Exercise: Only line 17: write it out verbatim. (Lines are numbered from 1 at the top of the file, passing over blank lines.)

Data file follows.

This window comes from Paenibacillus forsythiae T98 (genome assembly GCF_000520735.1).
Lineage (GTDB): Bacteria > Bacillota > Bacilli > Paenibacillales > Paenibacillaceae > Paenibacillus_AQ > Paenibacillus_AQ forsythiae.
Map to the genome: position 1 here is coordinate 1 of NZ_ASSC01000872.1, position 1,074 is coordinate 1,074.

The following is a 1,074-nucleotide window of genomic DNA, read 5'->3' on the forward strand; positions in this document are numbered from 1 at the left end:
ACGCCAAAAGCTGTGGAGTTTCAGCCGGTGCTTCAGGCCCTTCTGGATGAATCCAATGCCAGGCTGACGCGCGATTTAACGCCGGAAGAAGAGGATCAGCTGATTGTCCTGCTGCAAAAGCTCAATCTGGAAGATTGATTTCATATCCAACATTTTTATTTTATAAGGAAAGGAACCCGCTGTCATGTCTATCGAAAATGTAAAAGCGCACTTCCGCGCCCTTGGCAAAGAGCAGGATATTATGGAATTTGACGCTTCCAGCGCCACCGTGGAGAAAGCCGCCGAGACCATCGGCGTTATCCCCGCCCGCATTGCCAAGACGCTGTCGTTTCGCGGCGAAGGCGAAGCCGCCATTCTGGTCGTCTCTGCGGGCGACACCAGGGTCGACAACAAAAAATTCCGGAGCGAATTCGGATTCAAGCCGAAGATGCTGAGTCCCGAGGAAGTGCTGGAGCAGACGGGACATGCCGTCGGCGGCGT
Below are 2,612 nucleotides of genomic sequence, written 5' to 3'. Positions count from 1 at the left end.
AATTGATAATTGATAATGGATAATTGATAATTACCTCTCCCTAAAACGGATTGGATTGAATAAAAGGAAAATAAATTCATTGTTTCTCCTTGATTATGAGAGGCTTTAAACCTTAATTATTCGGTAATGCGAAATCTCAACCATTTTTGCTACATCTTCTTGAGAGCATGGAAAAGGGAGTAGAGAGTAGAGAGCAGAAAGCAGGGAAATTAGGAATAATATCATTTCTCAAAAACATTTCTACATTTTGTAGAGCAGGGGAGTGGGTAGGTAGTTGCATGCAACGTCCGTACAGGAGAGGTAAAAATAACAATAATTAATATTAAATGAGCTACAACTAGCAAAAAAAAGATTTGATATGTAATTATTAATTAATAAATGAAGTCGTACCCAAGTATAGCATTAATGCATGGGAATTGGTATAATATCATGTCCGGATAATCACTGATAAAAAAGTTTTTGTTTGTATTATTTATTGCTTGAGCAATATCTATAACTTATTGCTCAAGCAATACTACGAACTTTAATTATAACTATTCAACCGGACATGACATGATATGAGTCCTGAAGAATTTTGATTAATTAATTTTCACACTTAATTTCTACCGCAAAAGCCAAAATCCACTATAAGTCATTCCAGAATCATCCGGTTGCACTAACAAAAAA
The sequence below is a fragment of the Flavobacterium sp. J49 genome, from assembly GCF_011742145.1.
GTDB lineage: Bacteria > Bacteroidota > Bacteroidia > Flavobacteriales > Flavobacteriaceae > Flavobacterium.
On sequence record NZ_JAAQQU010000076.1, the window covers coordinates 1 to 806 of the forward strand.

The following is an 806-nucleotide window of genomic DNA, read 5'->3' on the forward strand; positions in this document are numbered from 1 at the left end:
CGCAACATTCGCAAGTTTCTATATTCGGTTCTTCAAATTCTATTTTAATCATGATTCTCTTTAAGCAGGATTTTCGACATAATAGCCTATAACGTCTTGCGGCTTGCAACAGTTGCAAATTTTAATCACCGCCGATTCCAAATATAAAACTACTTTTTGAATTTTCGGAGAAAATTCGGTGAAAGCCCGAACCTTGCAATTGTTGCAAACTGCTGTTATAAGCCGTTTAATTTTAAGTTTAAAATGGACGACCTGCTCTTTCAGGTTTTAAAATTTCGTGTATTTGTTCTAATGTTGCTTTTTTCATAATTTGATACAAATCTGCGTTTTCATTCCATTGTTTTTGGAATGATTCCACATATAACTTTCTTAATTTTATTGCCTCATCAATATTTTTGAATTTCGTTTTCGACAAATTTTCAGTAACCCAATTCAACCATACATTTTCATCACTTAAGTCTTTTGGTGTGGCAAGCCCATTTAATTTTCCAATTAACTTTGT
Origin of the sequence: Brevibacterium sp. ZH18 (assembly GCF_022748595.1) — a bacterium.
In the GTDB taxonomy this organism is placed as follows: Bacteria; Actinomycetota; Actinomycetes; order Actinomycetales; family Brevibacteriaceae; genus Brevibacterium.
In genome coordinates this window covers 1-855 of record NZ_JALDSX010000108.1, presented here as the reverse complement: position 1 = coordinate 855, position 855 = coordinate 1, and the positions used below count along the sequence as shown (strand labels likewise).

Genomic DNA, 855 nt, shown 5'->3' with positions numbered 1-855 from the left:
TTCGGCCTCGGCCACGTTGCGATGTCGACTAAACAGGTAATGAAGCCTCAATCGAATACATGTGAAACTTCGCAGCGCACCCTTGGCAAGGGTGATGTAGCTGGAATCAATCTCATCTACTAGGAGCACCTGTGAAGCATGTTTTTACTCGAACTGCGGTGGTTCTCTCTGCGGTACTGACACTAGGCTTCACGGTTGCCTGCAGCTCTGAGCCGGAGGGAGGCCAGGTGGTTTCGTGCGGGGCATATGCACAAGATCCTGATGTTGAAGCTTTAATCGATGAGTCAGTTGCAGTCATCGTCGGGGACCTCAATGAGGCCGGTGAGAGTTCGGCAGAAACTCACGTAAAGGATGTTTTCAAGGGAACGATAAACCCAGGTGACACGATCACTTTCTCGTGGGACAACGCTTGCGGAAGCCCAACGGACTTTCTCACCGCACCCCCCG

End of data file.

TTCGGCCTCGGCCACGTTGCGATGTCGACTAAACAGGTAATGAAGCCTCAATCGAATACATGTGAAACTTCGCAGCGCACCCTTGGCAAGGGTGATGTAGCTGGAATCAATCTCATCTACTAGGAGCACCTGTGAAGCATGTTTTTACTCGAACTGCGGTGGTTCTCTCTGCGGTACTGACACTAGGCTTCACGGTTGCCTGCAGCTCTGAGCCGGAGGGAGGCCAGGTGGTTTCGTGCGGGGCATATGCACAAGATCCTGATGTTGAAGCTTTAATCGATGAGTCAGTTGCAGTCATCGTCGGGGACCTCAATGAGGCCGGTGAGAGTTCGGCAGAAACTCACGTAAAGGATGTTTTCAAGGGAACGATAAACCCAGGTGACACGATCACTTTCTCGTGGGACAACGCTTGCGGAAGCCCAACGGACTTTCTCACCGCACCCCCCG